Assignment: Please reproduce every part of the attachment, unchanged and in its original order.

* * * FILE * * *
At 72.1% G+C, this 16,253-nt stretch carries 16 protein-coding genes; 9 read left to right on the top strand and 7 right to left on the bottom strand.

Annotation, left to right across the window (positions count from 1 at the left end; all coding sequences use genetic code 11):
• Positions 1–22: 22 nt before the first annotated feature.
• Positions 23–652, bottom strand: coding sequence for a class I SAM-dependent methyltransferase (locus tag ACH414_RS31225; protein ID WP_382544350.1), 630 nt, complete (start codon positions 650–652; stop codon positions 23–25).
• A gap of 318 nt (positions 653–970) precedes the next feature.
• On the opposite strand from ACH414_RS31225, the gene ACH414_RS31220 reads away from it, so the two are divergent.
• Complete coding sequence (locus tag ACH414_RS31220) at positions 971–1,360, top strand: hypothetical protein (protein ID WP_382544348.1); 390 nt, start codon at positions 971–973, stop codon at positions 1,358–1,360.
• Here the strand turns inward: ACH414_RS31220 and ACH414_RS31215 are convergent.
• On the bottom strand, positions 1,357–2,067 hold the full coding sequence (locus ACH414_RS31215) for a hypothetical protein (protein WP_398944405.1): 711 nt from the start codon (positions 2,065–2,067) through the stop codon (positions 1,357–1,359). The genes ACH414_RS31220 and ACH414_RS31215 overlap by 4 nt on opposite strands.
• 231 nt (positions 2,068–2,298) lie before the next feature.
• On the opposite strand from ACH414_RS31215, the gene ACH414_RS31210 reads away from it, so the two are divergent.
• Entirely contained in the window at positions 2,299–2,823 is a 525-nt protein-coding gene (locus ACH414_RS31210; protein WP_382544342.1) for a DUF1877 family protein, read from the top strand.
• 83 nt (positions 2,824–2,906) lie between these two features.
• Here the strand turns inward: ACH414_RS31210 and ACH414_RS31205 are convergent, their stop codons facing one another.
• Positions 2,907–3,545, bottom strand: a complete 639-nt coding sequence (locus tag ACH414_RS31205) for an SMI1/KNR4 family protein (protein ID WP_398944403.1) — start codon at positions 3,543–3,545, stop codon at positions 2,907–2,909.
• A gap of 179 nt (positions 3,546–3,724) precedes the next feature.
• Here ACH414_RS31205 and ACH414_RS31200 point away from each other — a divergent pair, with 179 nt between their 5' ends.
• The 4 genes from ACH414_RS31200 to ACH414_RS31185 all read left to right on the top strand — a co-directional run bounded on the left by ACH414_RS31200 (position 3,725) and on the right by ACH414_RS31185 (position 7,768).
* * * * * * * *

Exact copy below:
At 72.1% G+C, this 16,253-nt stretch carries 16 protein-coding genes; 9 read left to right on the top strand and 7 right to left on the bottom strand.

Annotation, left to right across the window (positions count from 1 at the left end; all coding sequences use genetic code 11):
• Positions 1–22: 22 nt before the first annotated feature.
• Positions 23–652, bottom strand: coding sequence for a class I SAM-dependent methyltransferase (locus tag ACH414_RS31225; protein ID WP_382544350.1), 630 nt, complete (start codon positions 650–652; stop codon positions 23–25).
• A gap of 318 nt (positions 653–970) precedes the next feature.
• On the opposite strand from ACH414_RS31225, the gene ACH414_RS31220 reads away from it, so the two are divergent.
• Complete coding sequence (locus tag ACH414_RS31220) at positions 971–1,360, top strand: hypothetical protein (protein ID WP_382544348.1); 390 nt, start codon at positions 971–973, stop codon at positions 1,358–1,360.
• Here the strand turns inward: ACH414_RS31220 and ACH414_RS31215 are convergent.
• On the bottom strand, positions 1,357–2,067 hold the full coding sequence (locus ACH414_RS31215) for a hypothetical protein (protein WP_398944405.1): 711 nt from the start codon (positions 2,065–2,067) through the stop codon (positions 1,357–1,359). The genes ACH414_RS31220 and ACH414_RS31215 overlap by 4 nt on opposite strands.
• 231 nt (positions 2,068–2,298) lie before the next feature.
• On the opposite strand from ACH414_RS31215, the gene ACH414_RS31210 reads away from it, so the two are divergent.
• Entirely contained in the window at positions 2,299–2,823 is a 525-nt protein-coding gene (locus ACH414_RS31210; protein WP_382544342.1) for a DUF1877 family protein, read from the top strand.
• 83 nt (positions 2,824–2,906) lie between these two features.
• Here the strand turns inward: ACH414_RS31210 and ACH414_RS31205 are convergent, their stop codons facing one another.
• Positions 2,907–3,545, bottom strand: a complete 639-nt coding sequence (locus tag ACH414_RS31205) for an SMI1/KNR4 family protein (protein ID WP_398944403.1) — start codon at positions 3,543–3,545, stop codon at positions 2,907–2,909.
• A gap of 179 nt (positions 3,546–3,724) precedes the next feature.
• Here ACH414_RS31205 and ACH414_RS31200 point away from each other — a divergent pair, with 179 nt between their 5' ends.
• The 4 genes from ACH414_RS31200 to ACH414_RS31185 all read left to right on the top strand — a co-directional run bounded on the left by ACH414_RS31200 (position 3,725) and on the right by ACH414_RS31185 (position 7,768).